Two elements, {e, f} | ∗ defined by e ∗ e = f ∗ e = e and f ∗ f = e ∗ f = f |
Both e and f are left identities, but there is no right identity and no two-sided identity |
Homogeneous relations on a set X | Relative product | Identity relation |
Properties
In the example S = {e,f} with the equalities given, S is a semigroup. It demonstrates the possibility for (S, ∗) to have several left identities. In fact, every element can be a left identity. In a similar manner, there can be several right identities. But if there is both a right identity and a left identity, then they must be equal, resulting in a single two-sided identity.
To see this, note that if l is a left identity and r is a right identity, then l = l ∗ r = r. In particular, there can never be more than one two-sided identity: if there were two, say e and f, then e ∗ f would have to be equal to both e and f.
It is also quite possible for (S, ∗) to have no identity element,^{ [15]} such as the case of even integers under the multiplication operation.^{ [3]} Another common example is the cross product of vectors, where the absence of an identity element is related to the fact that the direction of any nonzero cross product is always orthogonal to any element multiplied. That is, it is not possible to obtain a non-zero vector in the same direction as the original. Yet another example of structure without identity element involves the additive semigroup of positive natural numbers.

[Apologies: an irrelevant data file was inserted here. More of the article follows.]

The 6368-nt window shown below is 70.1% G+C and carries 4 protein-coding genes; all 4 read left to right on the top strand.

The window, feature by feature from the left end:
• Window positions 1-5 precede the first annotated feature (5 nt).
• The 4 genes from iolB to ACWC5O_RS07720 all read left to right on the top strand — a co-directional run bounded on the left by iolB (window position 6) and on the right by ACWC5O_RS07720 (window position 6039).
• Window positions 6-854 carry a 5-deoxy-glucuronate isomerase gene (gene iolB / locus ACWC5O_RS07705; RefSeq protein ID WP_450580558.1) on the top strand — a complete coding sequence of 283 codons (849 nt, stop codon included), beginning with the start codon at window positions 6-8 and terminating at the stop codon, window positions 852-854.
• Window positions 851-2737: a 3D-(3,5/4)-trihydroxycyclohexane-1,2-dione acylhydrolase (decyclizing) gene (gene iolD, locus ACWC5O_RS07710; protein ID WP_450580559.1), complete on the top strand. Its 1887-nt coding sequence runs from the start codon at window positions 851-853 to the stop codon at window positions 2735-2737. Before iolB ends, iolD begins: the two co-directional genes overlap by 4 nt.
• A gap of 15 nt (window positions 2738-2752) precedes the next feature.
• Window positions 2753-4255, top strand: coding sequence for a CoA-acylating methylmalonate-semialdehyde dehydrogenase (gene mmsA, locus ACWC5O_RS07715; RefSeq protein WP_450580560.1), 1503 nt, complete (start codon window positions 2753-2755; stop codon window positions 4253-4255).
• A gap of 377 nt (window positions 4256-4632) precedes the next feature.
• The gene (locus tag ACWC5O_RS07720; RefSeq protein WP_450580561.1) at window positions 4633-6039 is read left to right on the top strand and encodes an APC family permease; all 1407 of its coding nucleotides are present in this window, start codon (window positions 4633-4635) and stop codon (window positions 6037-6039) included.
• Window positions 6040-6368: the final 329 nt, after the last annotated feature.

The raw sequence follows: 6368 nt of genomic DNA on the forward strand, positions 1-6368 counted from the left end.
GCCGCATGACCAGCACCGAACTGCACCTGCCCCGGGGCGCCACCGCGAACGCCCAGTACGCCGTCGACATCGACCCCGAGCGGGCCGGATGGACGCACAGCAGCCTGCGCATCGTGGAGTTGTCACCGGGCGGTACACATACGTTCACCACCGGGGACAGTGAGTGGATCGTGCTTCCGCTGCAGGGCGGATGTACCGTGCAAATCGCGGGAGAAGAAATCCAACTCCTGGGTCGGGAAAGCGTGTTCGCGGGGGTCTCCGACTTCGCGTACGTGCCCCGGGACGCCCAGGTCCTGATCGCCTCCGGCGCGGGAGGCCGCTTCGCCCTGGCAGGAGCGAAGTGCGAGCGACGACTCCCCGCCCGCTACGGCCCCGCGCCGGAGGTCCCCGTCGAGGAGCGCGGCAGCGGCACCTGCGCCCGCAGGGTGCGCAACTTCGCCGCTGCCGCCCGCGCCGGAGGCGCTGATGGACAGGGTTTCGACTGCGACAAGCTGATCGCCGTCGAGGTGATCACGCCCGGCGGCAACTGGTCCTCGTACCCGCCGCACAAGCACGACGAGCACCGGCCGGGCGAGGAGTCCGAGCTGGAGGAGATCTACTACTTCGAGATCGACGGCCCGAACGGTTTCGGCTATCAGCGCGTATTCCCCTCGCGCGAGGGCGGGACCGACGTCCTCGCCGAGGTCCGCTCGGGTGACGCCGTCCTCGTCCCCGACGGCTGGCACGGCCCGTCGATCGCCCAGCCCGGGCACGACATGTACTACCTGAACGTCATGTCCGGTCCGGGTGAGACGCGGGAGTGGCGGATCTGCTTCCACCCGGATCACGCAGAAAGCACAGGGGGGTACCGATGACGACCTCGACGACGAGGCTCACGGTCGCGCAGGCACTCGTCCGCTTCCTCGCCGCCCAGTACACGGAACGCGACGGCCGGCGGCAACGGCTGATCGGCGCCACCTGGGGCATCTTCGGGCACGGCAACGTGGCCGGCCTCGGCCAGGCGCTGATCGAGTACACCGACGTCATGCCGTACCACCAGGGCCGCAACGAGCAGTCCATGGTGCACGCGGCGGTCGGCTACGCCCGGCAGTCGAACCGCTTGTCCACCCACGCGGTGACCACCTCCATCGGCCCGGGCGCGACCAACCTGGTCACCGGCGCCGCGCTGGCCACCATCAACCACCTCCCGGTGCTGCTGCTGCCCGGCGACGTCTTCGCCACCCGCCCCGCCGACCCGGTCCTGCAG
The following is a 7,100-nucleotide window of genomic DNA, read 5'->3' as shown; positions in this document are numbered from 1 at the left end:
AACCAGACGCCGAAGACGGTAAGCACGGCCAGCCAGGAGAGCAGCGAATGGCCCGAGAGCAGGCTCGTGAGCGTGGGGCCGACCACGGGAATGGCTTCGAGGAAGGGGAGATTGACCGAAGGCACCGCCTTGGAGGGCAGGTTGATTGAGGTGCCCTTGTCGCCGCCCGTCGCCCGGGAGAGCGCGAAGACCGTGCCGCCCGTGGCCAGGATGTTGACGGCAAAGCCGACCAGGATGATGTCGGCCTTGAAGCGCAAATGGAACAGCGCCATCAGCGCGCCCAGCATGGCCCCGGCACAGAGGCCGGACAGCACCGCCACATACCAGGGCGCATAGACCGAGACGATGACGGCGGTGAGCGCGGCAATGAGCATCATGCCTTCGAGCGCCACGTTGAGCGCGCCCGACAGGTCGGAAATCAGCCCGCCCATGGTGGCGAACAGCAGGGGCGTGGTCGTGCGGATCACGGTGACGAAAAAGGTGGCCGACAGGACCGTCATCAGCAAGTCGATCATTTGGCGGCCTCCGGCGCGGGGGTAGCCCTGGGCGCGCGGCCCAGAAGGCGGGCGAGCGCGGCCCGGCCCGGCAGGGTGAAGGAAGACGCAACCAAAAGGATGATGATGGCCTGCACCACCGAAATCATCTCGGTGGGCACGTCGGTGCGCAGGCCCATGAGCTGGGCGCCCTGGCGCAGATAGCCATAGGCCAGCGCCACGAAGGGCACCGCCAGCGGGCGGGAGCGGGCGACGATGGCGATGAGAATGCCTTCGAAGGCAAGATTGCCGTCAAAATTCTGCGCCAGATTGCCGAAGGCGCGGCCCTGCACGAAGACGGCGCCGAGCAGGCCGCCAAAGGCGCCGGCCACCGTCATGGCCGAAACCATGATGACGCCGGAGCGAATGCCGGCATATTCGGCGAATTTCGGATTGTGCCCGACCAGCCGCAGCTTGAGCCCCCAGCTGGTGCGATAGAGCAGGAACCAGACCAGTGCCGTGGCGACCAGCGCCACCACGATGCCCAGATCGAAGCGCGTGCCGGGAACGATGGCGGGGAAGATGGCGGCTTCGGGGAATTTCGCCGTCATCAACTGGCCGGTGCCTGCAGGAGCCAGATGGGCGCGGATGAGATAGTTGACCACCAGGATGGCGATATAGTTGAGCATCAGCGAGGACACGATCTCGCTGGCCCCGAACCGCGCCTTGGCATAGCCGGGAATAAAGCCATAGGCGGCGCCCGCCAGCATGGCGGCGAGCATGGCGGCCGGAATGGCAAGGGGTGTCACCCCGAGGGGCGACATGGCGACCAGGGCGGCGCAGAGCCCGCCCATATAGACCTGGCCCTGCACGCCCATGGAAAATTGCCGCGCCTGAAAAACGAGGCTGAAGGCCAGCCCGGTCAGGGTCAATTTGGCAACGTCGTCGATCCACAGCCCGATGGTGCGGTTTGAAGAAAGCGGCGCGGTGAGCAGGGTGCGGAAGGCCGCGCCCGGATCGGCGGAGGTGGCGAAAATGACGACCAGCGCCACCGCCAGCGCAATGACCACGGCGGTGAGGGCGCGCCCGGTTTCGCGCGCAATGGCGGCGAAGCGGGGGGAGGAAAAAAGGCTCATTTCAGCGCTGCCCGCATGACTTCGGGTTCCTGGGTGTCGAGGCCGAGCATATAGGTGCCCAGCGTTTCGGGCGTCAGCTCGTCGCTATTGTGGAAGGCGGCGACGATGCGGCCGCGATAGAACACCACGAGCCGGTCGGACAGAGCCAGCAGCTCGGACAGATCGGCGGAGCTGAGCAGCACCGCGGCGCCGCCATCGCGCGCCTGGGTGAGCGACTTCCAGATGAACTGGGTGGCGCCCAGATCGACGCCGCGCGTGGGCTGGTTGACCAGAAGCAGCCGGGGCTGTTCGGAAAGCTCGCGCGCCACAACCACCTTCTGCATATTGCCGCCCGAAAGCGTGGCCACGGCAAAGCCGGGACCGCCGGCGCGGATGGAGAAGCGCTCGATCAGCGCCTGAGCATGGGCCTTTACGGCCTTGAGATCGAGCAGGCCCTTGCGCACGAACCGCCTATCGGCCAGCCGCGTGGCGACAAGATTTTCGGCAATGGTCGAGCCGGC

See also
- Absorbing element
- Additive inverse
- Generalized inverse
- Identity (equation)
- Identity function
- Inverse element
- Monoid
- Pseudo-ring
- Quasigroup
- Unital (disambiguation)
Notes and references
- ^ Weisstein, Eric W. "Identity Element". mathworld.wolfram.com. Retrieved 2019-12-01.
- ^ "Definition of IDENTITY ELEMENT". www.merriam-webster.com. Retrieved 2019-12-01.
- ^ ^{a} ^{b} ^{c} "Identity Element". www.encyclopedia.com. Retrieved 2019-12-01.
- ^ Fraleigh (1976, p. 21)
- ^ Beauregard & Fraleigh (1973, p. 96)
- ^ Fraleigh (1976, p. 18)
- ^ Herstein (1964, p. 26)
- ^ McCoy (1973, p. 17)
- ^ "Identity Element | Brilliant Math & Science Wiki". brilliant.org. Retrieved 2019-12-01.
- ^ Beauregard & Fraleigh (1973, p. 135)
- ^ Fraleigh (1976, p. 198)
- ^ McCoy (1973, p. 22)
- ^ Fraleigh (1976, pp. 198, 266)
- ^ Herstein (1964, p. 106)
- ^ McCoy (1973, p. 22)
Bibliography
- Beauregard, Raymond A.; Fraleigh, John B. (1973), A First Course In Linear Algebra: with Optional Introduction to Groups, Rings, and Fields, Boston: Houghton Mifflin Company, ISBN 0-395-14017-X
- Fraleigh, John B. (1976), A First Course In Abstract Algebra (2nd ed.), Reading: Addison-Wesley, ISBN 0-201-01984-1
- Herstein, I. N. (1964), Topics In Algebra, Waltham: Blaisdell Publishing Company, ISBN 978-1114541016
- McCoy, Neal H. (1973), Introduction To Modern Algebra, Revised Edition, Boston: Allyn and Bacon, LCCN 68015225
Further reading
- M. Kilp, U. Knauer, A.V. Mikhalev, Monoids, Acts and Categories with Applications to Wreath Products and Graphs, De Gruyter Expositions in Mathematics vol. 29, Walter de Gruyter, 2000, ISBN 3-11-015248-7, p. 14–15